• Describing U.S. actions against cyber attacks at the AFCEA/INSA Intelligence and National Security Summit are (l-r) panel moderator David Sanger, The New York Times; Lt. Gen. Stephen G. Fogarty, USA, commander, U.S. Army Cyber Command; Rick Howard, chief security officer, Palo Alto Networks; Jeanette Manfra, assistant director for cybersecurity, DHS; and Tonya Ugoretz, deputy assistant director for cyber, FBI. Credit: Herman Farrer Photography
     Describing U.S. actions against cyber attacks at the AFCEA/INSA Intelligence and National Security Summit are (l-r) panel moderator David Sanger, The New York Times; Lt. Gen. Stephen G. Fogarty, USA, commander, U.S. Army Cyber Command; Rick Howard, chief security officer, Palo Alto Networks; Jeanette Manfra, assistant director for cybersecurity, DHS; and Tonya Ugoretz, deputy assistant director for cyber, FBI. Credit: Herman Farrer Photography

The United States Is Taking Action Against Cyber Foes

September 5, 2019
By Robert K. Ackerman
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Shield-based defense has given way to imposing costs on adversaries.


The United States is now presenting cyber adversaries with a bill for their malevolent activities. Counter-cyber efforts have joined traditional defensive measures as the intelligence community confronts cybermarauders with greater detection, discovery and prevention.

Several high-ranking intelligence officials described this new tack in combating cyber threats during a panel discussion at the AFCEA/INSA Intelligence & National Security Summit on September 5. Their observations ranged from election meddling to a potential all-out cyber war.

Lt. Gen. Stephen G. Fogarty, USA, commander, U.S. Army Cyber Command, was blunt about efforts to counter Russian election meddling. “I don’t know a single event that will impede [the Russian cyber adversaries],” he declared “But we want to impose as much cost as possible. For the mid-term elections, we did persistent engagement … and we imposed costs.”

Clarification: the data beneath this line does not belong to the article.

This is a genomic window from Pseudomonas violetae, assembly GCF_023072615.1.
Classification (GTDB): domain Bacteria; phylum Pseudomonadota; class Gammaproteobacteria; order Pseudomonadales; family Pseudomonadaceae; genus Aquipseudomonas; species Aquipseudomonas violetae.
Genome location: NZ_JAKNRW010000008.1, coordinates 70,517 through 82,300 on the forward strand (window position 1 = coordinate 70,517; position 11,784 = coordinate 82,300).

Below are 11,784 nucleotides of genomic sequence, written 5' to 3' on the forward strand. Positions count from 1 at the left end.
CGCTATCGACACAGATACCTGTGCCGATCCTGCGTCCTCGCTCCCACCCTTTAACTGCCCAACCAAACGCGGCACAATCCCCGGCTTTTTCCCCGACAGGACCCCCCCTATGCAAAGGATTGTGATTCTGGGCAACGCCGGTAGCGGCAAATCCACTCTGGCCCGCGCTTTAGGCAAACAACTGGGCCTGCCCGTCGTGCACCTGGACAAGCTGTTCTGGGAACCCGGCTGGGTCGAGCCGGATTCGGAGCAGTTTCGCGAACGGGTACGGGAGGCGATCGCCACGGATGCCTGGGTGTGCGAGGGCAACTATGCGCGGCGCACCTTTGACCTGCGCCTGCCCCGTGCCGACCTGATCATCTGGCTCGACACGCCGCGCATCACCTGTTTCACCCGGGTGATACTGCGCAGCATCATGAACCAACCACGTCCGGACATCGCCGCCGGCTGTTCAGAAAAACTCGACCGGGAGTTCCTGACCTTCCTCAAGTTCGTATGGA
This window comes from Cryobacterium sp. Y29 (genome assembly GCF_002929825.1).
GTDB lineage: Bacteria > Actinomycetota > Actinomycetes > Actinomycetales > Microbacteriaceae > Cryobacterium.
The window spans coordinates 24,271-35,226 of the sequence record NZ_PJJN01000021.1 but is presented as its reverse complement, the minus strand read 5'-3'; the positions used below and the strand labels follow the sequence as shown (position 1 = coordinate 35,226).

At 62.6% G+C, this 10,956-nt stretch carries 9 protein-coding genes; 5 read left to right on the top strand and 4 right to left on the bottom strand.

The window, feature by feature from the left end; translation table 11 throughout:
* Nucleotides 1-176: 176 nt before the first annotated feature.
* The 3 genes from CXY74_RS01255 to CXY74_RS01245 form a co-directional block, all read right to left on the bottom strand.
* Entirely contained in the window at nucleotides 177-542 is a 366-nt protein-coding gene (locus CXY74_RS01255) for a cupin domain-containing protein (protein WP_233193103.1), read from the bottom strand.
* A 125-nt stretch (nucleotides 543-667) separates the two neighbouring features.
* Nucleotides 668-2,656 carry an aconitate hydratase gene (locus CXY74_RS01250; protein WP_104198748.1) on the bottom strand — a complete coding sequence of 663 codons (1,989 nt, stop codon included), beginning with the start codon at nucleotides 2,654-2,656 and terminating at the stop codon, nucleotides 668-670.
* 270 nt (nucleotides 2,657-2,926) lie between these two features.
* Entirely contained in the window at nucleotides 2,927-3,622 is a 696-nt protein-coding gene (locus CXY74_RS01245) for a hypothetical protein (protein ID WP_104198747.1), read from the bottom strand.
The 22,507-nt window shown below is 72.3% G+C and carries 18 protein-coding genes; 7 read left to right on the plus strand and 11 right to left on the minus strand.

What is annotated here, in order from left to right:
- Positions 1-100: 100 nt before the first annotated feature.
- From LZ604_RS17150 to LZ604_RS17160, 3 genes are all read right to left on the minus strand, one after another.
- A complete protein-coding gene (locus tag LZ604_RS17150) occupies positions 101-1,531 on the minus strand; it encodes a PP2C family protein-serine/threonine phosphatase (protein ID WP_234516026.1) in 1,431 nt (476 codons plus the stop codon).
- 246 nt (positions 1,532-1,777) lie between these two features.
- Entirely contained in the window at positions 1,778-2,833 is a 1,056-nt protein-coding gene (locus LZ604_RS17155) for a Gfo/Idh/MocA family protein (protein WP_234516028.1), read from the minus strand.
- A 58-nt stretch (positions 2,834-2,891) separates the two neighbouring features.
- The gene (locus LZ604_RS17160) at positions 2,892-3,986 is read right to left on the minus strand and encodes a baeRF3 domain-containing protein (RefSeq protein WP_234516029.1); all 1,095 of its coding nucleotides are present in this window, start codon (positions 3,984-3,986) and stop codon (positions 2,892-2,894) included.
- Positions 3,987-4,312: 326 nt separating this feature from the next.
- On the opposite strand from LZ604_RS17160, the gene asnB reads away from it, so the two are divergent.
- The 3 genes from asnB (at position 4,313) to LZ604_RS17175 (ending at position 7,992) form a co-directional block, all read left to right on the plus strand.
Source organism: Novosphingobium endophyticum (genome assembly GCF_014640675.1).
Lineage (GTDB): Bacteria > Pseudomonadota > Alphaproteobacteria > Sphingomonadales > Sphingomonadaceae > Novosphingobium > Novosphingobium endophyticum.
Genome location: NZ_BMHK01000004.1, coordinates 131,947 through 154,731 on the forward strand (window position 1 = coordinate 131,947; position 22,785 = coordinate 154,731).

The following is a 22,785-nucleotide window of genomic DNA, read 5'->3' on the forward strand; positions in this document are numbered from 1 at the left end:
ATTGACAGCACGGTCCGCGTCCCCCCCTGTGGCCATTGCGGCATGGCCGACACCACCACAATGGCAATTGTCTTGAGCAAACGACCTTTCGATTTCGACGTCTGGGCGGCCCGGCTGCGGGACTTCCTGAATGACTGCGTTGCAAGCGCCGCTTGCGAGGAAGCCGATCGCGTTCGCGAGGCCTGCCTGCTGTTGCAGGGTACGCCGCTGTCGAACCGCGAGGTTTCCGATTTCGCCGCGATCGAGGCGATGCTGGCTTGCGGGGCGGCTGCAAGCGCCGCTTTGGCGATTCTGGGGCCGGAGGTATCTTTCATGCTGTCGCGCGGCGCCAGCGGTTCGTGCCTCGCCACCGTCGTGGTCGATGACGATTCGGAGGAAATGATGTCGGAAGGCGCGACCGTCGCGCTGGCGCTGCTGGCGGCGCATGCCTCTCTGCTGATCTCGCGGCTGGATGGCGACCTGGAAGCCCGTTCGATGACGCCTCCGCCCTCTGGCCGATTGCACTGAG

Efforts already are underway to address expected Russian information operations for the 2020 election. “In 2020, they will try to mitigate the costs we impose on them,” the general said, adding that there will be more of a two-way exchange over their efforts. “I think it is going to be pretty sporty.”

Several panelists suggested the election will be vulnerable to a variety of attacks, with one panelist warning of the potential for a ransomware attack on voting lists. Tonya Ugoretz, deputy assistant director for cyber, FBI, addressed that issue directly. “Let me be unequivocal: we do not recommend paying ransom,” she stated.

Rick Howard, chief security officer, Palo Alto Networks, said, “We have to find a way, as a nation, to help cities, towns and villages to prevent [ransomware] from happening.”

Ugoretz also addressed the upcoming election, saying that government agencies are working together better on the threat. “The nature of these problems requires a coming together of what have been different areas of responsibility,” she said. “Since 2016, we have built those roads and are having conversations every time. There is a level of imagination and expectation of what might be in store for 2020.”

Jeanette Manfra, assistant director for cybersecurity, DHS, discussed the big picture for cybersecurity. “We must understand vulnerabilities as well as consequences,” she pointed out, adding, “If we actually go to cyber war, we have a national response plan, but there are a lot of gaps in thinking about an emergency response plan.”

Gen. Fogarty was not shy about U.S. actions in the age of cyber war. When asked if he could imagine the United States saying it conducts offensive cyber operations, his answer was unambiguous. “I think we should. Absolutely.”

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